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Websites for Further Research
In addition to the various resources found on each page of this LibGuide, students interested in learning more about the Prison Industrial Complex can browse through the websites linked below. Each website contains articles, facts, reports, statistics, and more about the Prison Industrial Complex and how the criminal justice system operates within America. They are each great resources for students looking to further their knowledge on the issues.
Books for Further Research
Just Mercy: A Story of Justice and Redemption by
Publication Date: 2015-08-18
"A powerful true story about the potential for mercy to redeem us, and a clarion call to fix our broken system of justice--from one of the most brilliant and influential lawyers of our time Bryan Stevenson was a young lawyer when he founded the Equal Justice Initiative, a legal practice dedicated to defending those most desperate and in need: the poor, the wrongly condemned, and women and children trapped in the farthest reaches of our criminal justice system. One of his first cases was that of Walter McMillian, a young man who was sentenced to die for a notorious murder he insisted he didn't commit. The case drew Bryan into a tangle of conspiracy, political machination, and legal brinksmanship--and transformed his understanding of mercy and justice forever. Just Mercy is at once an unforgettable account of an idealistic, gifted young lawyer's coming of age, a moving window into the lives of those he has defended, and an inspiring argument for compassion in the pursuit of true justice."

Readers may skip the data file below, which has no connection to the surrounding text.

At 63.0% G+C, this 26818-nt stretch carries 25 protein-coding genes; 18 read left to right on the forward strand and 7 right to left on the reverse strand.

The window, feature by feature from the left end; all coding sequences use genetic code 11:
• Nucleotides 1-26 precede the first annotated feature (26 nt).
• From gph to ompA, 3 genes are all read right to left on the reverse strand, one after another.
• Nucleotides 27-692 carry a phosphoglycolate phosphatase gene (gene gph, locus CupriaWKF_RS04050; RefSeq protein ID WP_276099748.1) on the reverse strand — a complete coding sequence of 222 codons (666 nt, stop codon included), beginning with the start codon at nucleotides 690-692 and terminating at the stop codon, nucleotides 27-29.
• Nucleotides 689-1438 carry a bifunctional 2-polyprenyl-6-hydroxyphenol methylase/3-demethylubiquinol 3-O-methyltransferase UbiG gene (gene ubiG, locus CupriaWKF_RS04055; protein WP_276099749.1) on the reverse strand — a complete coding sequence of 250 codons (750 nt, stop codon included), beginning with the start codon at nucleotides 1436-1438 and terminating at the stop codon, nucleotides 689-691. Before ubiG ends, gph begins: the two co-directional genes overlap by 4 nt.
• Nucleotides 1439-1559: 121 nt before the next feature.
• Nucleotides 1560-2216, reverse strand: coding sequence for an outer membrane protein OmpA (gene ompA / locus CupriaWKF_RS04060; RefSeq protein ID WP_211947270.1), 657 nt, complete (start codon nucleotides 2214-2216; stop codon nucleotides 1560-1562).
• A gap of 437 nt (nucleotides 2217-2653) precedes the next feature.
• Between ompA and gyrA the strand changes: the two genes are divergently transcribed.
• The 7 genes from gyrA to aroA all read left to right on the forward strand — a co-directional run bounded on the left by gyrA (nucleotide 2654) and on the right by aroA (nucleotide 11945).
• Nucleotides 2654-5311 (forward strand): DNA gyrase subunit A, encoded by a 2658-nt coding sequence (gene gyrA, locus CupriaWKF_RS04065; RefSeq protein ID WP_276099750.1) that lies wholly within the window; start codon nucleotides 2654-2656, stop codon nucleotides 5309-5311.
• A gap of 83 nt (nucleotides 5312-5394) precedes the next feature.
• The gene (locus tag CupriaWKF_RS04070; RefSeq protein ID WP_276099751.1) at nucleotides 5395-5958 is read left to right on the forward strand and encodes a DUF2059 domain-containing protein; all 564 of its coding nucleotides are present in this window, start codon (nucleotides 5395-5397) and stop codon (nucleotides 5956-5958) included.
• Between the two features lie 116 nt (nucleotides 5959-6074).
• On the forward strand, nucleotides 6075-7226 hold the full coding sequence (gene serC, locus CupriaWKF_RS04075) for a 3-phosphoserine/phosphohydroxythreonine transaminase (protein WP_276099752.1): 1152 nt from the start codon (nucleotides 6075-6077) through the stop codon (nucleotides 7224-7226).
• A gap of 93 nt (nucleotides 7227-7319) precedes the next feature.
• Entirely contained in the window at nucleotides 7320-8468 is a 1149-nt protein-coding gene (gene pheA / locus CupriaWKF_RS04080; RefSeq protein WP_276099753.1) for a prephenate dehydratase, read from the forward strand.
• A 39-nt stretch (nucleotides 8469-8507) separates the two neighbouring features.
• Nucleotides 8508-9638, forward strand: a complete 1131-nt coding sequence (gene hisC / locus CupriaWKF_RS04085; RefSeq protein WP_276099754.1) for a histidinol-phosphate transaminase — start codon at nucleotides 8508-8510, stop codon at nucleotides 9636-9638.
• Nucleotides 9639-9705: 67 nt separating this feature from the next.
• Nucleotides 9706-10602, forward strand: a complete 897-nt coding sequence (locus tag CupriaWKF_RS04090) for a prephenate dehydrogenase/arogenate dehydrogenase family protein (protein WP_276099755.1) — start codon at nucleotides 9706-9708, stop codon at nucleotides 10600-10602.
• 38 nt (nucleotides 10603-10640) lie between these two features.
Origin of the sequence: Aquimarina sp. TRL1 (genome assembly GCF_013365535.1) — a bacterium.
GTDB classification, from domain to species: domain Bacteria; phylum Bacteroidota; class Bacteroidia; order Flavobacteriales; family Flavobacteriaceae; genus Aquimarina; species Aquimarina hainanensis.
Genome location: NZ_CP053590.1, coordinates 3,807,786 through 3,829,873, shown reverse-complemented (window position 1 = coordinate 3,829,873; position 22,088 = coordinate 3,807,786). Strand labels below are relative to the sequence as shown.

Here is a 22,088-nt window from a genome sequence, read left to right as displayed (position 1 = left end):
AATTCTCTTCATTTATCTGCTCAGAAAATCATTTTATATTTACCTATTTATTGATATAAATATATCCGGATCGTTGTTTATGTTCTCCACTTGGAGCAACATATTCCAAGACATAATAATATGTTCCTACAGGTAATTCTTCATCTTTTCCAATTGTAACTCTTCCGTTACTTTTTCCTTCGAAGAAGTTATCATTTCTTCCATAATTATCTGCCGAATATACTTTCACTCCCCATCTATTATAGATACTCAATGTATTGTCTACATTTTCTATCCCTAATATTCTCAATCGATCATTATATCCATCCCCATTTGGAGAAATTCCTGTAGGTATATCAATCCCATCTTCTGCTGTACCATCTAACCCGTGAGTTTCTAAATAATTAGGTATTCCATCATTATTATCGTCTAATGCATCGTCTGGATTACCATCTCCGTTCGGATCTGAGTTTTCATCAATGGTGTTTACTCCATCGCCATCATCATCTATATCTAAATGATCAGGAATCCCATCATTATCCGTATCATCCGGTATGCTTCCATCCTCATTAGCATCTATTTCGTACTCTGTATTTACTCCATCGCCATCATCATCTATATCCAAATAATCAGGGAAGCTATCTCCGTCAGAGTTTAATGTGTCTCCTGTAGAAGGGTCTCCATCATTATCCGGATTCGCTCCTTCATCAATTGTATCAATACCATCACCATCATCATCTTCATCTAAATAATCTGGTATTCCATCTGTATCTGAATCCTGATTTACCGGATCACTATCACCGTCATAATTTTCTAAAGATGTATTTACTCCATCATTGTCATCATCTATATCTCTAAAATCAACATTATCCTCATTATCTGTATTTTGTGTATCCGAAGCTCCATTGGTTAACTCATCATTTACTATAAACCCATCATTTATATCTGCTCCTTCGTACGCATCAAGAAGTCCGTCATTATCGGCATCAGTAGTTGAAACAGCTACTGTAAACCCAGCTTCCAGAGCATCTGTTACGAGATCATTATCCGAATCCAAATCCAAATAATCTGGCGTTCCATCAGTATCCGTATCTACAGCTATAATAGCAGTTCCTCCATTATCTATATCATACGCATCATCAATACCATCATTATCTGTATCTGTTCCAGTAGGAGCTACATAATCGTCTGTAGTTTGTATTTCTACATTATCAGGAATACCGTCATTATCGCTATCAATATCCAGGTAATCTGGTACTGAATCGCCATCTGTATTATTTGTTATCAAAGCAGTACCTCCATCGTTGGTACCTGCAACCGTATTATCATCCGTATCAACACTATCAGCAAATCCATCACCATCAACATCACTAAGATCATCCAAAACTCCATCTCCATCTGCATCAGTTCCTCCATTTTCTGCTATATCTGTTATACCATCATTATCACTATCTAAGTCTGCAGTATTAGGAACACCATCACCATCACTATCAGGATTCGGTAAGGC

Are Prisons Obsolete? by
Publication Date: 2003-08-05
"Since the 1980s prison construction and incarceration rates in the U.S. have been rising exponentially, evoking huge public concern about their proliferation, their recent privatisation and their promise of enormous profits. But these prisons house hugely disproportionate numbers of people of colour, betraying the racism embedded in the system, while studies show that increasing prison sentences has had no effect on crime. Here, esteemed civil rights activist Angela Davis lays bare the situation and argues for a radical rethinking of our rehabilitation programmes."